Twin Cities – Olympian
The Milwaukee Road aggressively marketed passenger service through much of its history, maintaining a high quality of service until the end of private intercity passenger operations in 1971. The Milwaukee prided itself on its passenger operations, providing the nation with some of its most innovative and colorful trains. The railroad’s home-built equipment was among some of the best passenger equipment ever run on any American railroad. The Milwaukee’s reputation for high quality service was the principal reason that the Union Pacific shifted its service to the Milwaukee Road for its “City” streamliners in 1955.
The Milwaukee Road’s Pioneer Limited was one of the first named trains and its colorful Hiawatha trains were among the nation’s finest streamliners. The post-World War II Hiawatha trains remain a high water mark for passenger train industrial design.
Starting in November, 1955 the Milwaukee Road assumed joint operation of the Union Pacific’s City of Los Angeles, City of Portland, City of Denver, and Challenger trains as well as the Union Pacific/Southern Pacific City of San Francisco.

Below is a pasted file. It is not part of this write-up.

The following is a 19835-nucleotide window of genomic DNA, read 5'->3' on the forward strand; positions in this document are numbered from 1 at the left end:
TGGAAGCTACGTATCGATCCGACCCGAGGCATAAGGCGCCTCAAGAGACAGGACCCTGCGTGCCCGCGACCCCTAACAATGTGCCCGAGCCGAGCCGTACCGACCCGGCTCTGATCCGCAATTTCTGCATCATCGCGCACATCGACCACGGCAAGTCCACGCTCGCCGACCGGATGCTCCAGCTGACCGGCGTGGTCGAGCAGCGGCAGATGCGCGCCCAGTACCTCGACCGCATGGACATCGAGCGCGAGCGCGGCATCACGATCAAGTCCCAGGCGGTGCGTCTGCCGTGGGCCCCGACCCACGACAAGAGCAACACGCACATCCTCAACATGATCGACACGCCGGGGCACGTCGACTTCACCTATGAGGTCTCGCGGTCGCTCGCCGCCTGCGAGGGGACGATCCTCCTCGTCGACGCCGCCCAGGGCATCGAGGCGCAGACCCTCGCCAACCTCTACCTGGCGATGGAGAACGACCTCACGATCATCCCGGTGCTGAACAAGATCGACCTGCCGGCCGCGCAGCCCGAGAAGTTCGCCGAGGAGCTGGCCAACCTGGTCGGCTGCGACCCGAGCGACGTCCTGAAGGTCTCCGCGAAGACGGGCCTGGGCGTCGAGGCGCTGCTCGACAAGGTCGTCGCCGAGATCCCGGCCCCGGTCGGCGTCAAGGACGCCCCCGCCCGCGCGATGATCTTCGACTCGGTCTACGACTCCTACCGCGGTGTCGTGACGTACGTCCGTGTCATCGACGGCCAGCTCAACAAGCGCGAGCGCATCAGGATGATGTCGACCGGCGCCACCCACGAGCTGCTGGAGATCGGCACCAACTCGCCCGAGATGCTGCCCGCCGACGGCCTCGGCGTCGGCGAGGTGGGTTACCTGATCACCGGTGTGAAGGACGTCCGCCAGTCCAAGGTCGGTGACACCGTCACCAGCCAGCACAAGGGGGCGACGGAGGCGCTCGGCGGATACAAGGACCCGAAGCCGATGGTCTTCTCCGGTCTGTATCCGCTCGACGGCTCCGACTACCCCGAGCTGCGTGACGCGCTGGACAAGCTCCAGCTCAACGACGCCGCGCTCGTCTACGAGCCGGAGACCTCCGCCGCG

After assuming operation of the UP’s services, the Milwaukee Road gradually dropped its orange and maroon paint scheme in favor of UP’s Armour yellow, grey, and red, finding the latter easier to keep clean.
The Milwaukee Road’s streamlined passenger services are unique in that most of its equipment was built by the railroad at its Milwaukee Menomonee Valley shops including the four generations of Hiawatha equipment introduced in 1933-34, 1935, 1937-38, and 1947-48. Most striking were the “beavertail” observation cars of the 1930s and the “Skytop Lounge” observation cars by industrial designer Brooks Stevens in the 1940s. Extended “Skytop Lounge” cars were also ordered from Pullman for Olympian Hiawatha service in 1951.
Hiawath Observation Lounge
Hiawatha Steam Locomotive (Milwaukee Road)
Milwaukee Road Hiawatha (Yellow Paint)
Hiawatha Steam Locomotive (4 4 2)